Toward a New Consensus: Answering the Dangers of Globalization
Held, David, Harvard International Review
We live in a world of "overlapping communities of fate." Everyday life--work, money, beliefs, as well as trade, communications, finance, and the environment--connects us all with increasing intensity.
The word for this phenomenon is "globalization," and since 1945 we have sought to build international institutions that regulate and govern aspects of it based on universal principles of the equality of all human beings.
Half a century later, the international community has reached its next moment of decisive choice. As an optimist, I believe that it is still possible to build on the achievements of the post-World War II era. But we have to be clear about the dangers and difficulties. A combination of developments points towards a very disturbing combination of negative factors. We are at a turning point--choices are now being made that will determine the fate of the globe for decades to come.
There are four major ongoing developments in the world that reinforce each other and point in a negative direction. The first is the failure in many countries and regions to move toward the UN Millennium Development Goals, which set the minimum humanitarian levels for large sections of the world population. Additionally, there is the emergence of serious questions about the regulation of world trade and the clear danger that trade negotiations could worsen global inequality. Third is the complete failure of the world community to address the immense consequences of global warming. Last is the disturbing erosion of the multilateral world order symbolized by the United Nations, and extending through a whole series of international agreements and agencies.
The post-WWH multilateral order is threatened by the intersection and combination of these humanitarian, economic, environmental, and political crises. More serious still, there is a driving force taking them from bad to worse. This force is willed, even though it often presents itself in the form of inevitability, and it can be summed up in two phrases: the "Washington economic consensus" and the "Washington security strategy."
These policy packages are, of course, not the sole cause of globalization in its current form. But together they have promulgated the view that a positive role for government is to be fundamentally distrusted and that regulation creating common rules and duties threatens freedom, impedes development, and restrains the common good.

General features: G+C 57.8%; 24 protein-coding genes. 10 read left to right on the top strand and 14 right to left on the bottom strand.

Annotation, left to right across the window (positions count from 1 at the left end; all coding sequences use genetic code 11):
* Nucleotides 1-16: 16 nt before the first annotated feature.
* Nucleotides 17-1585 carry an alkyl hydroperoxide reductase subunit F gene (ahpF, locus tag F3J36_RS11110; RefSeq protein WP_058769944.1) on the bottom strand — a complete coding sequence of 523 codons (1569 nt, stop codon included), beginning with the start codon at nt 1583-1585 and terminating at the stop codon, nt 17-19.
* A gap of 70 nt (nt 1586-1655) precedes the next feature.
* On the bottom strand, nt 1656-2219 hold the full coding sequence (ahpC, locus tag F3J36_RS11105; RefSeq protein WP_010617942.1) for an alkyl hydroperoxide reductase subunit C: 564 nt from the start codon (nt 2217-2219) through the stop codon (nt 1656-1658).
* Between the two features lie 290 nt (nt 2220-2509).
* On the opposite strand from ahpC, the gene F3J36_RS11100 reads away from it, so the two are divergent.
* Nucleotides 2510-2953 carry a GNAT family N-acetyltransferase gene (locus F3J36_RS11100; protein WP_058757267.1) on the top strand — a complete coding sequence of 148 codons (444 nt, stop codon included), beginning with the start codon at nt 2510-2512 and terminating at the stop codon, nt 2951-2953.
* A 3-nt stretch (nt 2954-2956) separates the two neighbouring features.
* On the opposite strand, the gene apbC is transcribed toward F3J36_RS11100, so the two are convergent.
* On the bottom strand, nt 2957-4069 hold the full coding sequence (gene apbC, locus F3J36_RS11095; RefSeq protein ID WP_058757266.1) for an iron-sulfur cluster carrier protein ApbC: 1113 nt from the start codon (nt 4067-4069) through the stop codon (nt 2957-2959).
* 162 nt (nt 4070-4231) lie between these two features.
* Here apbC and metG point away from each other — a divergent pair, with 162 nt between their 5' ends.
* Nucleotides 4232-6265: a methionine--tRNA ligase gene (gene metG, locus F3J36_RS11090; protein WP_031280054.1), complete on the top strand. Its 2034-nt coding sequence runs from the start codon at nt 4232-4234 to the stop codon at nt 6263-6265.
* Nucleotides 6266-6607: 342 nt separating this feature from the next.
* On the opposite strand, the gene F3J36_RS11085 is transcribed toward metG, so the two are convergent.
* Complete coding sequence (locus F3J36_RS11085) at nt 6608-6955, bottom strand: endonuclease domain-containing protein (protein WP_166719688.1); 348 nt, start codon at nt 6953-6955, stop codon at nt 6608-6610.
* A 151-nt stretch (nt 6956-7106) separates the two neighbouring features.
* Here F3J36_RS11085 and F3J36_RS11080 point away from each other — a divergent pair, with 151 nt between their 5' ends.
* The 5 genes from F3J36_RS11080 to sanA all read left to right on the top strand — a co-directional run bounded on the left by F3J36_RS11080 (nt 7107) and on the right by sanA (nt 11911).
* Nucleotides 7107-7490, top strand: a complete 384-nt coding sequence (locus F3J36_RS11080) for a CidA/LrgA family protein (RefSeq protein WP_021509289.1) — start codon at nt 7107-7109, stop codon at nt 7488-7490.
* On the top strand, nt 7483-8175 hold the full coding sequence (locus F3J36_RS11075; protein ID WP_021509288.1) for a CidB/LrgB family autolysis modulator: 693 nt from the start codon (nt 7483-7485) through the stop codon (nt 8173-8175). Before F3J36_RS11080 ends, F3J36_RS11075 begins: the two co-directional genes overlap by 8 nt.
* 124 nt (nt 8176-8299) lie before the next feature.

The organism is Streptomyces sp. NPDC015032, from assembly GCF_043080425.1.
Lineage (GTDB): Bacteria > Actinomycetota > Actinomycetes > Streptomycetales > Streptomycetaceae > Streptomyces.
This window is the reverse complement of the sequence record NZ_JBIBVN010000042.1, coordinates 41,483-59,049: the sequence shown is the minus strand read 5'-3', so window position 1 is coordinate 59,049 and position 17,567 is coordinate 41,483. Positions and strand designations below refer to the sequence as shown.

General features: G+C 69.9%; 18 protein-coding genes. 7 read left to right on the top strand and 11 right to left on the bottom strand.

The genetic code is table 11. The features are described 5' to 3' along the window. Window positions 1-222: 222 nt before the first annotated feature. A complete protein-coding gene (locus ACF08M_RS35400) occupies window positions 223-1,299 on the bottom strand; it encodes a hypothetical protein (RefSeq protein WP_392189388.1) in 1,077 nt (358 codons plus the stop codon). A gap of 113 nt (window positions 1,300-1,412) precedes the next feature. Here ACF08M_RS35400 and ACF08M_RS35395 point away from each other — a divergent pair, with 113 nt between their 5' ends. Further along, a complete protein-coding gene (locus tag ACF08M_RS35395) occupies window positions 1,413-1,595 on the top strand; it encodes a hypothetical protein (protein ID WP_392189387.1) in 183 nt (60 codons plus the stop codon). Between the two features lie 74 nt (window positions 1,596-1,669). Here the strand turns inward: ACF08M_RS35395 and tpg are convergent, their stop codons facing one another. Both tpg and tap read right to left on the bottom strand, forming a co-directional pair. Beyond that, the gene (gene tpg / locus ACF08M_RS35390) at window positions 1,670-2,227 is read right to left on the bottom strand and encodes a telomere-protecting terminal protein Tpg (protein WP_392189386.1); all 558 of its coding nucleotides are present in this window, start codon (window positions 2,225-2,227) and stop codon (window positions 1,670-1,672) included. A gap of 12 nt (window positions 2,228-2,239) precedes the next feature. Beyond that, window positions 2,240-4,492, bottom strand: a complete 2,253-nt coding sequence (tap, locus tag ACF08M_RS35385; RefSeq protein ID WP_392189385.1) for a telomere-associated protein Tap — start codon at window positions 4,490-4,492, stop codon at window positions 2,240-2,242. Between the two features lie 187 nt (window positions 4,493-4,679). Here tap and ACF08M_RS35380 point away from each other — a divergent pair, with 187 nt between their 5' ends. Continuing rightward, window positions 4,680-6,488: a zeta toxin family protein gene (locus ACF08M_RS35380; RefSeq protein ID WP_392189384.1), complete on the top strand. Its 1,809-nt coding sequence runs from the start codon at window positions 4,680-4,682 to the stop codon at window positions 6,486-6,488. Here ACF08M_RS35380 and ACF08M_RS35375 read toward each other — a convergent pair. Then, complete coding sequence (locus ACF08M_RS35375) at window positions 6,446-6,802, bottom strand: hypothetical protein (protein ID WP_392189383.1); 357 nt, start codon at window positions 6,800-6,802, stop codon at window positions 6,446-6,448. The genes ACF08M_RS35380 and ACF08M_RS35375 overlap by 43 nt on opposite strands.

Both of these policy packages need to be replaced by a progressive framework that sustains the enormous enhancement of productivity and wealth that the market and contemporary technology make possible, while ensuring that the benefits are fairly shared. That is, the new strategy must addresses the extremes of poverty and wealth as part of a commitment to overall security which engages everything from terrorism and war to failed states. The approaches that address this two-fold task I call social democratic globalization and a human security agenda.
The Washington Consensus
The Washington Consensus is an economic agenda that advocates, among other things, free trade, capital market liberalization, secure property rights, deregulation, and the transfer of assets from the public to the private sectors. For most of the last 20 years, its neo-liberal economic orthodoxy guided Organization for Economic Cooperation and Development (OECD) countries and was prescribed, until recently without qualification, by the International Monetary Fund and World Bank as the policy basis for developing countries.
Some of the proposals and advice of the Washington Consensus may be reasonable in their own terms. Others are not. Taken together, however, they represent too narrow a set of policies to help create sustained growth and equitable development. The evidence is now in, and it is clear that it does not work well enough. The dominant economic orthodoxies have failed to generate sustained economic growth, poverty reduction, and fair outcomes in many parts of the developing world. …